How and when we begin to know others

This article explores research in children concerning when they begin to develop awareness that others have minds that are different from theirs which is fascinating enough. But when you consider (which is beyond what the researchers are after here) the role that culture plays in constructing the very ideas that are being used to evaluate the children – lies, imagination, reason, belief, deception – well, then it starts to sound a little like the Egginton pieces. All of which means that you are likely to be doing ToK for the rest of your life.

via When Children Begin To Lie It Shows Positive Brain Development : 13.7: Cosmos And Culture : NPR

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Schedule updates and other stuff

Just to get it all out – for Oct 5, 6 – the readings are the two pieces by W Egginton (p95/p99) AND the first two sections of Unflattening (“Flatness” and “Flatland”). Sorry A-day kids, I added that after seeing you yesterday.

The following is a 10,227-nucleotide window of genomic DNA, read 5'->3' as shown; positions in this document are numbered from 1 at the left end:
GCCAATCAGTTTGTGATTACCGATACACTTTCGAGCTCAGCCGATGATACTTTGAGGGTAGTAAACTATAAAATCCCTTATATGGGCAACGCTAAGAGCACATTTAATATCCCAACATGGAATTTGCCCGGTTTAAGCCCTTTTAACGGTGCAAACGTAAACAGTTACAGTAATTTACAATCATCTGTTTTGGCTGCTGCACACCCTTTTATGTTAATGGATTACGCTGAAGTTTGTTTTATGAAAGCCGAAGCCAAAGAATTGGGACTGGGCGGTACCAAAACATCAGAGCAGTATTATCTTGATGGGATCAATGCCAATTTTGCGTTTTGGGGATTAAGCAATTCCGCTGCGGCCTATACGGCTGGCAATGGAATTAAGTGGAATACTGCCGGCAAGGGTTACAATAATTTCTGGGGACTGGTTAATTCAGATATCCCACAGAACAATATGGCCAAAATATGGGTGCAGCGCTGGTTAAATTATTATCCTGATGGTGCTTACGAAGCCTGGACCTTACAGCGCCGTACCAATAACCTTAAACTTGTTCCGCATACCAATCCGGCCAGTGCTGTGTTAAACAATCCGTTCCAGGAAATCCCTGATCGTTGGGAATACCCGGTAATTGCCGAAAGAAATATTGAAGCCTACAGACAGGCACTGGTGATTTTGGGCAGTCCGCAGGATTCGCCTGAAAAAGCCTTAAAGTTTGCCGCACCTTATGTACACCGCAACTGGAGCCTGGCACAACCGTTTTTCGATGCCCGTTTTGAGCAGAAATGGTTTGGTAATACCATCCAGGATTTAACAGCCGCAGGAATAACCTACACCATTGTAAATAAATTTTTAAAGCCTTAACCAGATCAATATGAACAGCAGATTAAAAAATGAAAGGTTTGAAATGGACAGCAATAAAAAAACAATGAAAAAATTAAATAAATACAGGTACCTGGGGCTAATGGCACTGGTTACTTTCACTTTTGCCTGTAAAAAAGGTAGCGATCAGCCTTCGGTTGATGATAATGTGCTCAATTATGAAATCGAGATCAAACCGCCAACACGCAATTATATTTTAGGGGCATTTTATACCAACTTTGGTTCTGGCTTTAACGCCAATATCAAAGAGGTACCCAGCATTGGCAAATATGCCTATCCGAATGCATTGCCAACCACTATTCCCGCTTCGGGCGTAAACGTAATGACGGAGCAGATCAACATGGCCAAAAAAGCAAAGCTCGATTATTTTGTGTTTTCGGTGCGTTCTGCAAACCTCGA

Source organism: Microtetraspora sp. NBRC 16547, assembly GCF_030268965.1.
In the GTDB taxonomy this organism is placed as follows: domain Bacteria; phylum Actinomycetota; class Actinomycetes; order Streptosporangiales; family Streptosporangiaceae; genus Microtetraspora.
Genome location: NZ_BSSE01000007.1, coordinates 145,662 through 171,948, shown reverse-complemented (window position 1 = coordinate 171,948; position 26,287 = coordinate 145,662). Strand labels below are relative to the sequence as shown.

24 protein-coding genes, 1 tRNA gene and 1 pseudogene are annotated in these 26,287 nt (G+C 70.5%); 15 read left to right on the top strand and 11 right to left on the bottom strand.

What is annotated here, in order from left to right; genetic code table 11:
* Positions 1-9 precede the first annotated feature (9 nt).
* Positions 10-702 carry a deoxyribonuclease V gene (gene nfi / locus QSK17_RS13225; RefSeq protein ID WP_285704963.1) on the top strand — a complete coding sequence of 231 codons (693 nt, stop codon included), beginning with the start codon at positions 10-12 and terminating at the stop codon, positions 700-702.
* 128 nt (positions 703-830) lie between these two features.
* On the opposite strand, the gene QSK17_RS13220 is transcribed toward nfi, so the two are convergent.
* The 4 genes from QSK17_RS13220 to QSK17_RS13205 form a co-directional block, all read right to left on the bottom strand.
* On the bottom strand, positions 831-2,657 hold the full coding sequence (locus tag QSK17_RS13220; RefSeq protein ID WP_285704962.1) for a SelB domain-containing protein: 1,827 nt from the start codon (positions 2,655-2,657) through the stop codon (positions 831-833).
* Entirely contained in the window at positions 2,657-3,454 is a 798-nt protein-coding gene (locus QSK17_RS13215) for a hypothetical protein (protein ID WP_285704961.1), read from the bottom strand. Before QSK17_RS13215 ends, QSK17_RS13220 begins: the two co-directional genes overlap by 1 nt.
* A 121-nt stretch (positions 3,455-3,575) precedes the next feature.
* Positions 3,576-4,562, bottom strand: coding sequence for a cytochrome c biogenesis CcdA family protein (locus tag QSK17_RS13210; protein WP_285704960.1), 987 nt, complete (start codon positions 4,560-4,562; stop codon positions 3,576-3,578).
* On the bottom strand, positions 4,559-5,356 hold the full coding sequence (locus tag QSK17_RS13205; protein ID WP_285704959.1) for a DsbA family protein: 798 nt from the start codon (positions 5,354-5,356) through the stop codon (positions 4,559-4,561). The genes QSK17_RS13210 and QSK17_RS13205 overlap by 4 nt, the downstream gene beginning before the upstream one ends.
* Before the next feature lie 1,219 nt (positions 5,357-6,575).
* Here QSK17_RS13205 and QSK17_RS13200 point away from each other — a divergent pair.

And to think about how ideas of the Andy Clark pieces are engaged in current thought, here are a couple of examples I came across yesterday:

Ape Cognition studies

Spider Cognition

The one on apes is particularly fascinating in that it powerfully suggests that how we have studies and tested apes has affected what we have learned about them. The kicker is that we were not aware of that bias for a long time. It’s also worth noting that Andy Clark is referenced in both articles. Just saying.

Smartphone = crack pipe?

via Are Teenagers Replacing Drugs With Smartphones? – The New York Times

You could read this as “See Mr Whiteside, at least I’m not doing drugs”

OR

“I am hooked, and I don’t even know on what – just whatever this device pushes on me.”

It does make me think about Marx’s line: “Religion is the opiate of the masses” and how completely he underestimated technology.